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Volume 17, issue 17 | Copyright

Special issue: Quadrennial Ozone Symposium 2016 – Status and trends...

Special issue: Twenty-five years of operations of the Network for the Detection...

Atmos. Chem. Phys., 17, 10675-10690, 2017
https://doi.org/10.5194/acp-17-10675-2017
© Author(s) 2017. This work is distributed under
the Creative Commons Attribution 3.0 License.

Research article 11 Sep 2017

Research article | 11 Sep 2017

An update on ozone profile trends for the period 2000 to 2016

Wolfgang Steinbrecht1, Lucien Froidevaux2, Ryan Fuller2, Ray Wang3, John Anderson4, Chris Roth5, Adam Bourassa5, Doug Degenstein5, Robert Damadeo6, Joe Zawodny6, Stacey Frith7,8, Richard McPeters7, Pawan Bhartia7, Jeannette Wild9,10, Craig Long9, Sean Davis11,12, Karen Rosenlof11, Viktoria Sofieva13, Kaley Walker14, Nabiz Rahpoe15, Alexei Rozanov15, Mark Weber15, Alexandra Laeng16, Thomas von Clarmann16, Gabriele Stiller16, Natalya Kramarova7,8, Sophie Godin-Beekmann17, Thierry Leblanc18, Richard Querel19, Daan Swart20, Ian Boyd21, Klemens Hocke22, Niklaus Kämpfer22, Eliane Maillard Barras23, Lorena Moreira22, Gerald Nedoluha24, Corinne Vigouroux25, Thomas Blumenstock16, Matthias Schneider16, Omaira García26, Nicholas Jones27, Emmanuel Mahieu28, Dan Smale19, Michael Kotkamp19, John Robinson19, Irina Petropavlovskikh29,12, Neil Harris30, Birgit Hassler31, Daan Hubert25, and Fiona Tummon32 Wolfgang Steinbrecht et al.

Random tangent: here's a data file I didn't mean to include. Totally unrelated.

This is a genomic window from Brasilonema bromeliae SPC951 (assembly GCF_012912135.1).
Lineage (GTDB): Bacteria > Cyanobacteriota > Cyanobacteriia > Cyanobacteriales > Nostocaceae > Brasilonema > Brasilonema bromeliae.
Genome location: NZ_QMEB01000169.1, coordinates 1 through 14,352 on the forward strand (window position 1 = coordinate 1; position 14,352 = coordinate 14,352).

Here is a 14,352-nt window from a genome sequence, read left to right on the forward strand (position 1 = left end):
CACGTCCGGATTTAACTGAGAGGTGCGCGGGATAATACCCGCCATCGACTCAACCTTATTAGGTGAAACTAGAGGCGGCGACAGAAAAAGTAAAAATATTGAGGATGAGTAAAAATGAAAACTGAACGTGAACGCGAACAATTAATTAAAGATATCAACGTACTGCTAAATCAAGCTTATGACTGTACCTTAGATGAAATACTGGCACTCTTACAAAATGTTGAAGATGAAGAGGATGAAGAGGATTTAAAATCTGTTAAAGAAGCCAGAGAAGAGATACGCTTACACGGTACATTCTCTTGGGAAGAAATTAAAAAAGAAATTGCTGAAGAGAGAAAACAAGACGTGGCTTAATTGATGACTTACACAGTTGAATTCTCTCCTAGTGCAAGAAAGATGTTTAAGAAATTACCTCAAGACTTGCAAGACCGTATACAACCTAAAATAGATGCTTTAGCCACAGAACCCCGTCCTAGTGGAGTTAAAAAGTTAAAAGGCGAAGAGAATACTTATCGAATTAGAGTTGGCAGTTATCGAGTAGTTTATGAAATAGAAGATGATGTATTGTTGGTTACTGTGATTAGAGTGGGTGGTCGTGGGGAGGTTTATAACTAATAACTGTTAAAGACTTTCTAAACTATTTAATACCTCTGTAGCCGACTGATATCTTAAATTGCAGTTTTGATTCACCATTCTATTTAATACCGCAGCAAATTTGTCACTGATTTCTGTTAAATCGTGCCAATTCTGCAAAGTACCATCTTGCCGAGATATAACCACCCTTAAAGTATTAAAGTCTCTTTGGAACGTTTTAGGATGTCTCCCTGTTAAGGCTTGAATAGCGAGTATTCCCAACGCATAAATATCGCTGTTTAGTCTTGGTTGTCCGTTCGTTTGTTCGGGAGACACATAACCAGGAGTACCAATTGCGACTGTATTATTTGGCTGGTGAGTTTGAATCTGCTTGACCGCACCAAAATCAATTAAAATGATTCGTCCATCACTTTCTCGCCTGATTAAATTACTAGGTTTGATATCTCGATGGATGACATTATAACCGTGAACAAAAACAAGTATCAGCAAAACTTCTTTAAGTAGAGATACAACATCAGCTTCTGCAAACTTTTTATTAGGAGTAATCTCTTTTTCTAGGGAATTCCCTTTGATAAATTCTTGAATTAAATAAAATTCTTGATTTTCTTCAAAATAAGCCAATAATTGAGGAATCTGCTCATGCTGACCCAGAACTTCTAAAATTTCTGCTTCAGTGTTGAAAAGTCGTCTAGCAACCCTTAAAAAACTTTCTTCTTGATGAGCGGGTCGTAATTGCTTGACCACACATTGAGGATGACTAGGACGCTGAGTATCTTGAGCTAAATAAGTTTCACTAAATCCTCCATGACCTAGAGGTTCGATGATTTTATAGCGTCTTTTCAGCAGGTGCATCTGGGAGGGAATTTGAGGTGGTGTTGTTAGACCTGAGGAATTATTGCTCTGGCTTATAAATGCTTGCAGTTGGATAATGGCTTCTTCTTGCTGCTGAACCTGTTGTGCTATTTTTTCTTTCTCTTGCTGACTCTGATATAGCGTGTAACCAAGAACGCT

• 1Deutscher Wetterdienst, Hohenpeissenberg, Germany
  • 2Jet Propulsion Laboratory, California Institute of Technology, Pasadena, CA, USA
  • 3School of Earth and Atmospheric Sciences, Georgia Institute of Technology, Atlanta, GA, USA
  • 4Department of Atmospheric and Planetary Sciences, Hampton University, Hampton, VA, USA
  • 5Institute of Space and Atmospheric Studies, University of Saskatchewan, Saskatoon, Canada
  • 6NASA Langley Research Center, Hampton, VA, USA
  • 7NASA Goddard Space Flight Center, Silver Spring, MD, USA
  • 8Science Systems and Applications Inc., Lanham, MD, USA